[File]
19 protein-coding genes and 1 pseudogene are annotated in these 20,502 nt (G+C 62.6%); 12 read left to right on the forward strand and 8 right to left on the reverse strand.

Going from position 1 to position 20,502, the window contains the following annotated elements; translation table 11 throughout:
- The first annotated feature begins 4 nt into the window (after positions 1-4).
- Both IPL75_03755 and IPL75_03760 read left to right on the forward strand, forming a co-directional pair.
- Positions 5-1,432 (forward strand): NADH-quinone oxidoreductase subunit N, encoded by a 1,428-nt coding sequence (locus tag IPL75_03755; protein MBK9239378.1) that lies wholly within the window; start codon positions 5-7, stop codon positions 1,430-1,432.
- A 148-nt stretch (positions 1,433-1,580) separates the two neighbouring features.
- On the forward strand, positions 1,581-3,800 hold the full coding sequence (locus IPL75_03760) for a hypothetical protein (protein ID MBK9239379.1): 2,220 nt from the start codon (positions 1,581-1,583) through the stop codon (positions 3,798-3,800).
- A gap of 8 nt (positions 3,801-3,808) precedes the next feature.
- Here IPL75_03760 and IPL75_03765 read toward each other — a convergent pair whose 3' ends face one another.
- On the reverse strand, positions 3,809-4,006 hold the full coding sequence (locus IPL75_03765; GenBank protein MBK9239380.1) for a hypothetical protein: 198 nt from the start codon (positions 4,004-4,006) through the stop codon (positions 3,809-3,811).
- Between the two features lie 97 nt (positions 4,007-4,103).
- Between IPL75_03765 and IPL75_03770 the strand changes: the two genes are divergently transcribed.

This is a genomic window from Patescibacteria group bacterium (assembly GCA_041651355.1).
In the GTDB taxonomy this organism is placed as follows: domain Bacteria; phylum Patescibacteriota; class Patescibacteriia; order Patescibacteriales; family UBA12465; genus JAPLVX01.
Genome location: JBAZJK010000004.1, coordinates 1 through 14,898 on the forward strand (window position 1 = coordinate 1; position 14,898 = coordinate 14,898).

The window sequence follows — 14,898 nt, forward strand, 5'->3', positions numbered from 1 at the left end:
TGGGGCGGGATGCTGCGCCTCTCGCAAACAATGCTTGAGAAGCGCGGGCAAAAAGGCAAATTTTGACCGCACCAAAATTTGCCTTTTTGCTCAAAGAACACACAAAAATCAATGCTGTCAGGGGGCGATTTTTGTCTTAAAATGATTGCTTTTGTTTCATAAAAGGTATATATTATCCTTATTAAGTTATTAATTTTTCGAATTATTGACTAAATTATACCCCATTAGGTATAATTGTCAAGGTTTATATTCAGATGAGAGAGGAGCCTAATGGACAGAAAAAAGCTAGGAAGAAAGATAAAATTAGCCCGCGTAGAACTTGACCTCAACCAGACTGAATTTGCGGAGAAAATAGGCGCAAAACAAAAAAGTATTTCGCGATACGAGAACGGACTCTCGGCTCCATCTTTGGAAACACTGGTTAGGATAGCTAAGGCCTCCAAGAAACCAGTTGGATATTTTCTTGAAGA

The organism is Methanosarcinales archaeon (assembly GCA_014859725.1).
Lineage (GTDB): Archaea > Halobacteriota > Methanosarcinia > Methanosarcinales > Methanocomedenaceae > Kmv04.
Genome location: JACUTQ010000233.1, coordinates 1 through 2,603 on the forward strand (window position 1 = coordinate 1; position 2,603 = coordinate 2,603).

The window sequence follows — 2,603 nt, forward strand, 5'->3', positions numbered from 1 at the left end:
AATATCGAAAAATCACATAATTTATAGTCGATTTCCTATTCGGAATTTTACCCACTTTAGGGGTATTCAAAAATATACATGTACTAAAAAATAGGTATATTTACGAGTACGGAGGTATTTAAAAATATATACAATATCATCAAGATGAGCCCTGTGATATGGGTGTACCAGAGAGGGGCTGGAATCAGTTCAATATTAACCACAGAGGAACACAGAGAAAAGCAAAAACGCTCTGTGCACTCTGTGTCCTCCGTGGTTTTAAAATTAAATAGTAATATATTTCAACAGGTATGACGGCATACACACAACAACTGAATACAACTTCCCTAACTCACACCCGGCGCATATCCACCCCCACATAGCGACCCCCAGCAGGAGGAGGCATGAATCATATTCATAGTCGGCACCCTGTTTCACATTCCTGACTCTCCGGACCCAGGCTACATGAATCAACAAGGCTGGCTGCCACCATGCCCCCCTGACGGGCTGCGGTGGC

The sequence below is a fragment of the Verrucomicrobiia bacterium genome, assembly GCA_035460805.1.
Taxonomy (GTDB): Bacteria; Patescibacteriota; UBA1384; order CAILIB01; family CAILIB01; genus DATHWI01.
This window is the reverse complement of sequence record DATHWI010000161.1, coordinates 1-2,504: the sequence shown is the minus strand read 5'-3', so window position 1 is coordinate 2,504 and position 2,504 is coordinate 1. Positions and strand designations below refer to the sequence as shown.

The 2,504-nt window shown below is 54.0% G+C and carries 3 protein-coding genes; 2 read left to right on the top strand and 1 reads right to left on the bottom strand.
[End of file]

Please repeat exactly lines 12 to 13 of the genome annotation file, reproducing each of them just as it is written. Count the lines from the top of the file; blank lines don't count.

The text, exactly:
- Between IPL75_03765 and IPL75_03770 the strand changes: the two genes are divergently transcribed.

This is a genomic window from Patescibacteria group bacterium (assembly GCA_041651355.1).